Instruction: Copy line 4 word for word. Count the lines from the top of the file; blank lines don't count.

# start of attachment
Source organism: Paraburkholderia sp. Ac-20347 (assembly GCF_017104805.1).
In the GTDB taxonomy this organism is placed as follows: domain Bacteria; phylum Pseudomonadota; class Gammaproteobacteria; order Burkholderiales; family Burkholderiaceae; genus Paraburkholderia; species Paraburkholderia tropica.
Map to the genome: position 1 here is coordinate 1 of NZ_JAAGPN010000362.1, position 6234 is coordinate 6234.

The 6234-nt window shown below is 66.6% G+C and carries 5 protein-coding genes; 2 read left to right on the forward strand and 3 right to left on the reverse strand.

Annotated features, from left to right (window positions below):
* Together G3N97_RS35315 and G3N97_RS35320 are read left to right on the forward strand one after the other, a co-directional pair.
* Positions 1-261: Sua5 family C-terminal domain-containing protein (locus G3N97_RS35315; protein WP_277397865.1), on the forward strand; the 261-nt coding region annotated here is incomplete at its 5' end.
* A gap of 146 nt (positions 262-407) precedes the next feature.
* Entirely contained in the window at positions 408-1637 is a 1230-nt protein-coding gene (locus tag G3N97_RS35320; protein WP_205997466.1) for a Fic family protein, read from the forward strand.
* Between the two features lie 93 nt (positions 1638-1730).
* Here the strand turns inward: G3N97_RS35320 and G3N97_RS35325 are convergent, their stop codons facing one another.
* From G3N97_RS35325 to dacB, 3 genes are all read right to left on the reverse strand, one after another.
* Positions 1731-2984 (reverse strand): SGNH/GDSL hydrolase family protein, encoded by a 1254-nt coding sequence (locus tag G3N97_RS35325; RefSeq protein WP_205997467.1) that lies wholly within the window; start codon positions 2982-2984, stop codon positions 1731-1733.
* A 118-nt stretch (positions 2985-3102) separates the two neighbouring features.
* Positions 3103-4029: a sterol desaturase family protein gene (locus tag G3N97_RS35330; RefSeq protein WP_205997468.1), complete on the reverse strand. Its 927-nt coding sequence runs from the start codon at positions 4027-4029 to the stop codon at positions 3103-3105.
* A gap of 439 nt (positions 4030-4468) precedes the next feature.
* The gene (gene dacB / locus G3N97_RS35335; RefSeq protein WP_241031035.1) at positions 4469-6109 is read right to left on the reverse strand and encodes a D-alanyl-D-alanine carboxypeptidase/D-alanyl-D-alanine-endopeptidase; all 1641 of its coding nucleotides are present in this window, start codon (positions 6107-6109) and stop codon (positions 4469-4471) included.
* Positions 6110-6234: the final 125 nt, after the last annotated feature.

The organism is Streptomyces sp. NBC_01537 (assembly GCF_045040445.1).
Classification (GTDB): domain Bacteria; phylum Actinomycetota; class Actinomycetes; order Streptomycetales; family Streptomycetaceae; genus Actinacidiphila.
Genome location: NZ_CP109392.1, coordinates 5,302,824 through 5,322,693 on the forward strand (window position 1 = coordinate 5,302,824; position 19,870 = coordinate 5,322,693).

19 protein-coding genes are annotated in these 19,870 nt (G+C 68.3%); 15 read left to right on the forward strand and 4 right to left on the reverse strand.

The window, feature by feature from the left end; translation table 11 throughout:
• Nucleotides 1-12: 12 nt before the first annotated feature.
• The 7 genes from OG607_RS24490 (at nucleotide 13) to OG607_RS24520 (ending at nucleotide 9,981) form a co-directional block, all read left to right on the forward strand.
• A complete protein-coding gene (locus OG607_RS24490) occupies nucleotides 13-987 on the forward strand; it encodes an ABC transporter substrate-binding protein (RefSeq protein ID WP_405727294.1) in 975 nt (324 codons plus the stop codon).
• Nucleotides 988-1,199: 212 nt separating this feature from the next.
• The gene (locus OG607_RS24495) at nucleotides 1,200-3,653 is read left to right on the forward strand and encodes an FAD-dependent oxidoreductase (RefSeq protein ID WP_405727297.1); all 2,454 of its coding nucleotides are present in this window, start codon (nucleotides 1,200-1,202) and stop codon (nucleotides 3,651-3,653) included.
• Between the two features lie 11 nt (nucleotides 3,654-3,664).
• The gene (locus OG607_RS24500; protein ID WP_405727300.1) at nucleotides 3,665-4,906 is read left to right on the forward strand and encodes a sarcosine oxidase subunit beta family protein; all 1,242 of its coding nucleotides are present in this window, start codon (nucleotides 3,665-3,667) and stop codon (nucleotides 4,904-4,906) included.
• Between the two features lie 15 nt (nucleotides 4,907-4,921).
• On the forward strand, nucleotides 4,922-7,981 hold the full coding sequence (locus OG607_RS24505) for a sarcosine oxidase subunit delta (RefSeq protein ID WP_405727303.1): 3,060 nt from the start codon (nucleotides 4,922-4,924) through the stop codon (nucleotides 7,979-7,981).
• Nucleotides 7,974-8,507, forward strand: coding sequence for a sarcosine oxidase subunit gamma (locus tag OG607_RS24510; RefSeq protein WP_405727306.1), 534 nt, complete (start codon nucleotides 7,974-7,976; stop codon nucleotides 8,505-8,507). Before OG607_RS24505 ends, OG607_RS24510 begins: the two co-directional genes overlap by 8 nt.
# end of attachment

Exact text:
The 6234-nt window shown below is 66.6% G+C and carries 5 protein-coding genes; 2 read left to right on the forward strand and 3 right to left on the reverse strand.